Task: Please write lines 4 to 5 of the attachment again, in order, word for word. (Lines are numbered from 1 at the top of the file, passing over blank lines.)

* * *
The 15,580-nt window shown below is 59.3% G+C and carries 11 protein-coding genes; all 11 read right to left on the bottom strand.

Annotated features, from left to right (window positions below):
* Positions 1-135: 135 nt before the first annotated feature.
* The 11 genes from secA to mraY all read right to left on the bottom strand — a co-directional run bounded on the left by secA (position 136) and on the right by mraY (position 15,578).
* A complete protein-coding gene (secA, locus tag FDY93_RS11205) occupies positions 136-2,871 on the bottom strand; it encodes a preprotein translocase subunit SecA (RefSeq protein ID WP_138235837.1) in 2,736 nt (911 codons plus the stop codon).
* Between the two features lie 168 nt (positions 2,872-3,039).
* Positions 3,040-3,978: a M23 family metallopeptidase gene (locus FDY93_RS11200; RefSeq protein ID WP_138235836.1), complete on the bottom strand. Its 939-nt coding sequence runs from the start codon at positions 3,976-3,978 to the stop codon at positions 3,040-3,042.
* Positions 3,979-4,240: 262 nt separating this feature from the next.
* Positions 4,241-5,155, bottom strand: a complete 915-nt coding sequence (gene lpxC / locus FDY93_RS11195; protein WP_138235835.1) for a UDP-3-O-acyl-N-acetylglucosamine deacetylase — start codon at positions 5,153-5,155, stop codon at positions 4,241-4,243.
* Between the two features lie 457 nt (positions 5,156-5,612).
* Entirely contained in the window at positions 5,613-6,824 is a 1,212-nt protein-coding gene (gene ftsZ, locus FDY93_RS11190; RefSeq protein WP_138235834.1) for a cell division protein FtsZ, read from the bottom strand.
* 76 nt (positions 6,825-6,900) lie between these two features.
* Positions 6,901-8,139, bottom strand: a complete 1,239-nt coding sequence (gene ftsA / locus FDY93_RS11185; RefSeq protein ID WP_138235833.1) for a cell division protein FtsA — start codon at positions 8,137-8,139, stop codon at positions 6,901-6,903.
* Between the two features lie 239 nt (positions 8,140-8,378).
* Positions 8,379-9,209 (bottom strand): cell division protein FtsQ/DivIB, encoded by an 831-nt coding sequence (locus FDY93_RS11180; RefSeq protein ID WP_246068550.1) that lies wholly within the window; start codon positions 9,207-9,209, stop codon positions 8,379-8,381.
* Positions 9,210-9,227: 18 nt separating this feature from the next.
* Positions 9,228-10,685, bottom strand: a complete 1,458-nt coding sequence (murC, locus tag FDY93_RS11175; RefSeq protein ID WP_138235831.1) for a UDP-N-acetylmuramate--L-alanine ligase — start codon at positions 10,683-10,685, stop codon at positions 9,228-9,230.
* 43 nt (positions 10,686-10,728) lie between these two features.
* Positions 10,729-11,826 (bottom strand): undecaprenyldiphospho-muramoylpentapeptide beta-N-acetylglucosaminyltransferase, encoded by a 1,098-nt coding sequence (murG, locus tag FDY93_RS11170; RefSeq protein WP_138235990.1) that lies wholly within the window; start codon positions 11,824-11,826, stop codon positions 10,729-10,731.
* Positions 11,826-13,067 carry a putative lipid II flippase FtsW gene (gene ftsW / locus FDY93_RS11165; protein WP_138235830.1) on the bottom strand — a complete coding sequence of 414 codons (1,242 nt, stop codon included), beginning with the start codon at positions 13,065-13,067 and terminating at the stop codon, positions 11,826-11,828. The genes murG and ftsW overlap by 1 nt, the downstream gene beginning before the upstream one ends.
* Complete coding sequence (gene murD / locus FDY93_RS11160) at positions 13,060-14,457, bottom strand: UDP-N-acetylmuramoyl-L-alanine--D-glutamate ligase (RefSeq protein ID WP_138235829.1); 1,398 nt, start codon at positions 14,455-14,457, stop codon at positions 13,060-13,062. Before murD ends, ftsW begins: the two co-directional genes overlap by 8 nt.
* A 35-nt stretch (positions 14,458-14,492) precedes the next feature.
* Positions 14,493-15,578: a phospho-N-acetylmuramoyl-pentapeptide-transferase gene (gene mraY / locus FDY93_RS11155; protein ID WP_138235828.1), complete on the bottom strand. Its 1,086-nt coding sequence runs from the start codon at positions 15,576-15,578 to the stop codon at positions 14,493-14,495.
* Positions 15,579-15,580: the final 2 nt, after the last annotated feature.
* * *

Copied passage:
* The 11 genes from secA to mraY all read right to left on the bottom strand — a co-directional run bounded on the left by secA (position 136) and on the right by mraY (position 15,578).
* A complete protein-coding gene (secA, locus tag FDY93_RS11205) occupies positions 136-2,871 on the bottom strand; it encodes a preprotein translocase subunit SecA (RefSeq protein ID WP_138235837.1) in 2,736 nt (911 codons plus the stop codon).